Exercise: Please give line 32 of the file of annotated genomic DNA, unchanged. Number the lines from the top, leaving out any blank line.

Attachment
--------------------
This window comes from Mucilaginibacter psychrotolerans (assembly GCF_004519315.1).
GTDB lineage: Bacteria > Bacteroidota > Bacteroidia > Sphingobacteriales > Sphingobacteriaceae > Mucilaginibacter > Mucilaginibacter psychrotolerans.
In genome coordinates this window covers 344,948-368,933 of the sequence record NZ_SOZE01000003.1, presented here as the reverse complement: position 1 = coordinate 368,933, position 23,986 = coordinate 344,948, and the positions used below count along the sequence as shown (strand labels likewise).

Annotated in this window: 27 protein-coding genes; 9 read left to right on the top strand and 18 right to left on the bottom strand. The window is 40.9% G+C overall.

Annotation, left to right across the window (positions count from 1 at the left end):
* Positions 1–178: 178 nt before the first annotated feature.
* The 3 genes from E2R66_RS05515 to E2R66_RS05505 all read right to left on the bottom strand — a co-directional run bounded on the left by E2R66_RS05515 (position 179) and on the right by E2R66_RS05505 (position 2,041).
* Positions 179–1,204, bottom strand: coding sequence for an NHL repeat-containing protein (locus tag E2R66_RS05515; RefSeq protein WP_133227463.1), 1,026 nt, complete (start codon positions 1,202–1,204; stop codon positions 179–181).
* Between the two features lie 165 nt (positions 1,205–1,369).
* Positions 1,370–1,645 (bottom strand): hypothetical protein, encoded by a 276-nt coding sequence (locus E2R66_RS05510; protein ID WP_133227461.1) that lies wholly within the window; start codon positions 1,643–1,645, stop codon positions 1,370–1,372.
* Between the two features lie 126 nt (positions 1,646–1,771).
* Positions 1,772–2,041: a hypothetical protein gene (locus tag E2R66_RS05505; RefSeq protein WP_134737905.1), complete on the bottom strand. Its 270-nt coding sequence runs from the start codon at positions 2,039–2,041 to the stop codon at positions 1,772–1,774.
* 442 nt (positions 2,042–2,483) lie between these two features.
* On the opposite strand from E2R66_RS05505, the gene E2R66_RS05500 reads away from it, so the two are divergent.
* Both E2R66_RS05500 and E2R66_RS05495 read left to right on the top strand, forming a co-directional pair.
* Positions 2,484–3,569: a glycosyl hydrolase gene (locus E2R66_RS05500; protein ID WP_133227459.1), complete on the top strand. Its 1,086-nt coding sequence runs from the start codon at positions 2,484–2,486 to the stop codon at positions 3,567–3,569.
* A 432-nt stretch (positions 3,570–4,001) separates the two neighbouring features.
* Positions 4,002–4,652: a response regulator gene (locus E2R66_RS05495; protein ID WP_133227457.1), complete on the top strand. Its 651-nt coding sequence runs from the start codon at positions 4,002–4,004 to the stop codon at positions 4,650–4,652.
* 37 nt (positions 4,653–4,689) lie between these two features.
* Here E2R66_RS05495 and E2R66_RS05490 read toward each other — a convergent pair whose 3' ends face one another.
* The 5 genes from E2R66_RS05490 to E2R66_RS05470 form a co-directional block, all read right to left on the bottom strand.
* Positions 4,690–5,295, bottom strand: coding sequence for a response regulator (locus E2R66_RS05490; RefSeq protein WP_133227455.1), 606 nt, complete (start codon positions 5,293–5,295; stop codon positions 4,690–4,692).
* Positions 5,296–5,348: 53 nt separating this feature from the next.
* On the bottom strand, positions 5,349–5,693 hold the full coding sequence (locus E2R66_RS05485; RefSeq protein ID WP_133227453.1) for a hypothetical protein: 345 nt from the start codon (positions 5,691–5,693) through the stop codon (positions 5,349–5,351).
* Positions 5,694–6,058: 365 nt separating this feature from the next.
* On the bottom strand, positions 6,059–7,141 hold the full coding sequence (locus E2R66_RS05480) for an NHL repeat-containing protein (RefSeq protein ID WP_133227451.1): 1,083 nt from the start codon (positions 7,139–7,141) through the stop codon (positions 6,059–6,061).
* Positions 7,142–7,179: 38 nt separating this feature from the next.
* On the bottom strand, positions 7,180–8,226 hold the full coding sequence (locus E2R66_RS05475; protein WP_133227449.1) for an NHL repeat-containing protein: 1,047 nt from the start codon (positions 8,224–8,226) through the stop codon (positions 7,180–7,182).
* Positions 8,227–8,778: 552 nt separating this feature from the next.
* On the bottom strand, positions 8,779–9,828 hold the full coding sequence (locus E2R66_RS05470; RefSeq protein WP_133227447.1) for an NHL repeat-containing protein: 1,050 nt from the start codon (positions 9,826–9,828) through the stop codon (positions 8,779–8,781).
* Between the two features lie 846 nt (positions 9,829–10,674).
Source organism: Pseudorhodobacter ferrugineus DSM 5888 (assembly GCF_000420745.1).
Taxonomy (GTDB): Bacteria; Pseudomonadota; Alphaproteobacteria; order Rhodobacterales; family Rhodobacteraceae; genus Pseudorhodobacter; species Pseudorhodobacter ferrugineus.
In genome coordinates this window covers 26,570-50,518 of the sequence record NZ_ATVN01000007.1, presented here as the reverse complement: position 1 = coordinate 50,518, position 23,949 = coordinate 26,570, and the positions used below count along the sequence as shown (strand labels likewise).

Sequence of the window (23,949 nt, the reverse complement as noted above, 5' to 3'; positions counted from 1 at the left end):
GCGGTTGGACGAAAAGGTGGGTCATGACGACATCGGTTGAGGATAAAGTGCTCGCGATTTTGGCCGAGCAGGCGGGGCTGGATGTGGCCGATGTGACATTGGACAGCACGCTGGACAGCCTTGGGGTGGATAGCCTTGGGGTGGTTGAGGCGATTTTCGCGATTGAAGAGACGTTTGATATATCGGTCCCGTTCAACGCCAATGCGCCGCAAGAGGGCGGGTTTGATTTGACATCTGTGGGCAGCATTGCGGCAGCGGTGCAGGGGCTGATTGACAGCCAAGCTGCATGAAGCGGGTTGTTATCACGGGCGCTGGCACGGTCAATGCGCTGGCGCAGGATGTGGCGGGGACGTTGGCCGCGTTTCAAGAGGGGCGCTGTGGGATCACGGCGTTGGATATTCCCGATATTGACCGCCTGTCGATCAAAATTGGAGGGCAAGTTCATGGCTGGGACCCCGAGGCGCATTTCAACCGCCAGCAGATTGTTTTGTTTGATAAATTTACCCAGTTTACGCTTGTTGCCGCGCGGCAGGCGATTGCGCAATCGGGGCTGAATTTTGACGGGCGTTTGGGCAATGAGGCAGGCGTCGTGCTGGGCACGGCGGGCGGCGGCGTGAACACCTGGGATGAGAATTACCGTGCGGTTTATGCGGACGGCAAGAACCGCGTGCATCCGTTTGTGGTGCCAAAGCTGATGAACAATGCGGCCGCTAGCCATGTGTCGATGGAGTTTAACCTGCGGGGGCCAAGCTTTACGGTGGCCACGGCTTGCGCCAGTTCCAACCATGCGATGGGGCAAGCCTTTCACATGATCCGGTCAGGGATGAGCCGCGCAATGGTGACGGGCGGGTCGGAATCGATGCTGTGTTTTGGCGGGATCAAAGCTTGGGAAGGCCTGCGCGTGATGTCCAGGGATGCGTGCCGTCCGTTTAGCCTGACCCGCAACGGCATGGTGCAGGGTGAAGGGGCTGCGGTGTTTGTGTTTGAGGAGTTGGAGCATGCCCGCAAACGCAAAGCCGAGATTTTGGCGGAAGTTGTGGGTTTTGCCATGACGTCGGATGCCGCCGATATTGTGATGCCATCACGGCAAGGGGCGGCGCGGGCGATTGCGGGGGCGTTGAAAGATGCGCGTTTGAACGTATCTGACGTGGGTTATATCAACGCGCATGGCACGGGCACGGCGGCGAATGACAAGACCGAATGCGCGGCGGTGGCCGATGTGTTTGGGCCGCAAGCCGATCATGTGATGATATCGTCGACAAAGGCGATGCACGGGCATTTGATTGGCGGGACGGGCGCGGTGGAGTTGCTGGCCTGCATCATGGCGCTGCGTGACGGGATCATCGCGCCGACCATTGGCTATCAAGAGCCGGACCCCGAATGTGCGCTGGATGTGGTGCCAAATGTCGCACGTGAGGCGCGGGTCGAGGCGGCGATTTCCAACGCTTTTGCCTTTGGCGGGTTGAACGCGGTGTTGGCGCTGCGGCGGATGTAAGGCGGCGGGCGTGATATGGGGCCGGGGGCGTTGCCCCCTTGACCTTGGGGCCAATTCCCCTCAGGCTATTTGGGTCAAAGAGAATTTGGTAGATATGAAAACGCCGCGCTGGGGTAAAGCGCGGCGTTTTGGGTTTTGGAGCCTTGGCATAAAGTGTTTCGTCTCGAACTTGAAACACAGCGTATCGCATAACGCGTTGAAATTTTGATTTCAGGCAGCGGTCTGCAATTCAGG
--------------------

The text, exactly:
Source organism: Pseudorhodobacter ferrugineus DSM 5888 (assembly GCF_000420745.1).